Official Site: http://saraevans.com/ | @saraevansmusic
Sometimes the best way for an artist to move forward is to take time to be still. There’s nothing that feeds a creative soul like taking time to soak up life and marinate in the moments that matter. Sara Evans embraced that philosophy, and now, six years after her last studio album, she’s back with Stronger, a landmark record filled with the kind of gutsy explorations on life and love that have made Evans one of the most compelling female vocalists of her generation.

If people are surprised to hear that Evans is back, it’s because it didn’t seem as though she’d ever gone away. She continued to tour and maintain close contact with her active fan base. She became an author, signing a three-book deal with Thomas Nelson Publishers, which has already published two of her novels – The Sweet By and By and Softly and Tenderly. She released a greatest hits collection that included four new tunes, and she’s continually remained a favorite at country radio thanks to such hits as “Born to Fly,” “Suds in the Bucket,” “I Keep Looking,” “Perfect,” “No Place That Far” and “A Real Fine Place to Start.”

Away from the spotlight, much has happened to Evans since her last studio record. She weathered a high profile divorce, yet focused on her three children, took time to heal and found love again with football-star-turned-sportscaster Jay Barker. They married, and Evans moved from Nashville to Birmingham, AL, devoting the last few years to happily focusing on home and their blended family of seven children. “I cannot believe it’s been six years,” she says of her self-imposed hiatus. “In so many ways, I feel like I’m just beginning. I really and truly do. I feel like I’m just starting my life, my career, and there’s nothing that I can’t do. I’m definitely more confident now than I’ve ever been in my life.”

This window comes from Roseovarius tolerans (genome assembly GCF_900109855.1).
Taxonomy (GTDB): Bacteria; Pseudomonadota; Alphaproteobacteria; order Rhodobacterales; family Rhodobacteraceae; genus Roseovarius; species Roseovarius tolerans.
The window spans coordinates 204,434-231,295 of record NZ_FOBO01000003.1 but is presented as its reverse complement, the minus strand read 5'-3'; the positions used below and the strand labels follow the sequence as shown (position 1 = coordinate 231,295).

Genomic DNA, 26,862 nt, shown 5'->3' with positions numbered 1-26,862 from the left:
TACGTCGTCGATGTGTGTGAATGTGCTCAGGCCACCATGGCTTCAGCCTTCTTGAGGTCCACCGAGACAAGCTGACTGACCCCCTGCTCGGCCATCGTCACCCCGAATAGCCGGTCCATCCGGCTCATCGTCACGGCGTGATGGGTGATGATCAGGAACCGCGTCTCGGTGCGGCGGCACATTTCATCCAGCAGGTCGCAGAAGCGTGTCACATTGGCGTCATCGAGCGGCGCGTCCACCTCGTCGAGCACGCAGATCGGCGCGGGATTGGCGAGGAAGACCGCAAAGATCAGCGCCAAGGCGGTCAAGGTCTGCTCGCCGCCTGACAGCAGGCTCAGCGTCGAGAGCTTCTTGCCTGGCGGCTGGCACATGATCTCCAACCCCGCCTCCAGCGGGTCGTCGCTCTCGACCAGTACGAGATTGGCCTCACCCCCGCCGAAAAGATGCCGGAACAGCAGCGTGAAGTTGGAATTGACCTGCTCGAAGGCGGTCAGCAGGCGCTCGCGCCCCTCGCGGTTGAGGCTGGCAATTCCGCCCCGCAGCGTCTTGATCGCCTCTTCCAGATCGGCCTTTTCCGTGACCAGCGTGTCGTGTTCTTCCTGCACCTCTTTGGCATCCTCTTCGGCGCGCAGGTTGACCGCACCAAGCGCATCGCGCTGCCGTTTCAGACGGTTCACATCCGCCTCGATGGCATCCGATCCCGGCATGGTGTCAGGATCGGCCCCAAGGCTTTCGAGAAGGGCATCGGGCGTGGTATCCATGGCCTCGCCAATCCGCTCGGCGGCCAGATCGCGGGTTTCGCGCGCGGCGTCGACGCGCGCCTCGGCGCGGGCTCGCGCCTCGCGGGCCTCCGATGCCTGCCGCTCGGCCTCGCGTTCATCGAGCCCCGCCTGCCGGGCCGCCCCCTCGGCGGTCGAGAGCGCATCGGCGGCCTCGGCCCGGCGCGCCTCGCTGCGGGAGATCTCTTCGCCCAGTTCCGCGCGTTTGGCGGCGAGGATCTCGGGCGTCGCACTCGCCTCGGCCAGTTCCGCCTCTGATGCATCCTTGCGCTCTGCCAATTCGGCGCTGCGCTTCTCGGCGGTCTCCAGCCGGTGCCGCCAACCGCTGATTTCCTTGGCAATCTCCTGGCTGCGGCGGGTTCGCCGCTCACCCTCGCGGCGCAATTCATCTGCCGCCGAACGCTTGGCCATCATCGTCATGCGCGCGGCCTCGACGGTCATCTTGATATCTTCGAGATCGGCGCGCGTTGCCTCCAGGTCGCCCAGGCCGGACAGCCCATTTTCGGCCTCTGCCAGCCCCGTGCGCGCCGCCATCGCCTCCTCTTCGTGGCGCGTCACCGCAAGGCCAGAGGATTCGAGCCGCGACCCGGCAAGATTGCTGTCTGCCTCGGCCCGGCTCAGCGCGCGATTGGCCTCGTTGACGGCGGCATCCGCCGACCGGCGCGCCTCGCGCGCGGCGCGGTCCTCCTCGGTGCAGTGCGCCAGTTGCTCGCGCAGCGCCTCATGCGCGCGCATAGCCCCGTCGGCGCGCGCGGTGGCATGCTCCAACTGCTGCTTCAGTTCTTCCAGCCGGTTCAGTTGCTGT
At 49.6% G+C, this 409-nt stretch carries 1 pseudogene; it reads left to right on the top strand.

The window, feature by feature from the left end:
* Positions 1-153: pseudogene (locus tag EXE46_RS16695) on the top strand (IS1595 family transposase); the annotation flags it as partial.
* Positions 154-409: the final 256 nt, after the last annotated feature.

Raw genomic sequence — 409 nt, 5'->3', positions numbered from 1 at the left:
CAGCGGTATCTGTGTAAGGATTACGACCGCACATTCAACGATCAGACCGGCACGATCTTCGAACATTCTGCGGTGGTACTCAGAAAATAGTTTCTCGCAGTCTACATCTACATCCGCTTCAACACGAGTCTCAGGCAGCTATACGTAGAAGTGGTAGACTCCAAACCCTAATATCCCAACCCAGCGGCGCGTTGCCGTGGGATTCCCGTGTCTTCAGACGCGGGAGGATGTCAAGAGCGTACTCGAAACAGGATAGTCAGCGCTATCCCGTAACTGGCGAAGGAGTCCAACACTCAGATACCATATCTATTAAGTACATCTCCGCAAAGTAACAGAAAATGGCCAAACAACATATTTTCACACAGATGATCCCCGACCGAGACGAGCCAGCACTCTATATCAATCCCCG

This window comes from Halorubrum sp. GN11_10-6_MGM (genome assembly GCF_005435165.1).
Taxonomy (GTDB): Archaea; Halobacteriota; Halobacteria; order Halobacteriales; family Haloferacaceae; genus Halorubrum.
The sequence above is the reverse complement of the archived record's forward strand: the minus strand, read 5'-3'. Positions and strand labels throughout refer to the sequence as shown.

That confidence informs the album’s lead single, “A Little Bit Stronger,” a portrait of a survivor that carries an empowering message. The song has quickly become one of the most successful singles in Evans’ career, approaching the half-million digital sales mark even before the release of her album. “‘A Little Bit Stronger’ is definitely something that I can relate to, and everyone else can, too,” Evans says of the song, penned by Hillary Lindsey, Luke Laird and Hillary Scott. “Time really does heal everything. You come out on the other side, and you always are stronger from it.”

Though Evans readily admits she’s the happiest she’s ever been in her life, her new album is a diverse collection of songs that don’t represent a singular season. “I honestly have to say that very little of this album is autobiographical,” Evans says, “because I really separate my personal life from my artistic life and my professional life. I could be going through a horrible, horrible day, but I could still go and write a happy song. I don’t have to write about what I’m going through. I like to write about something I saw in a movie or something that I heard a friend say or something that I saw on the news. I can put myself into a song. It doesn’t have to be about me in order for me to be passionate about it.”

Though she’s occasionally taken the confessional approach to writing – best exemplified by her autobiographical hit “Born to Fly,” which is reinvented on Stronger with a spirited bluegrass twist – Evans generally takes an observational approach, and it serves her well on her new collection. “What That Drink Cost Me” is a heartbreaking ballad about a woman who loses her husband to alcohol. Co-written with her brother Matt and producer Nathan Chapman, the song is a classic country weeper that gives Evans a chance to reveal the full emotional range of her powerful voice.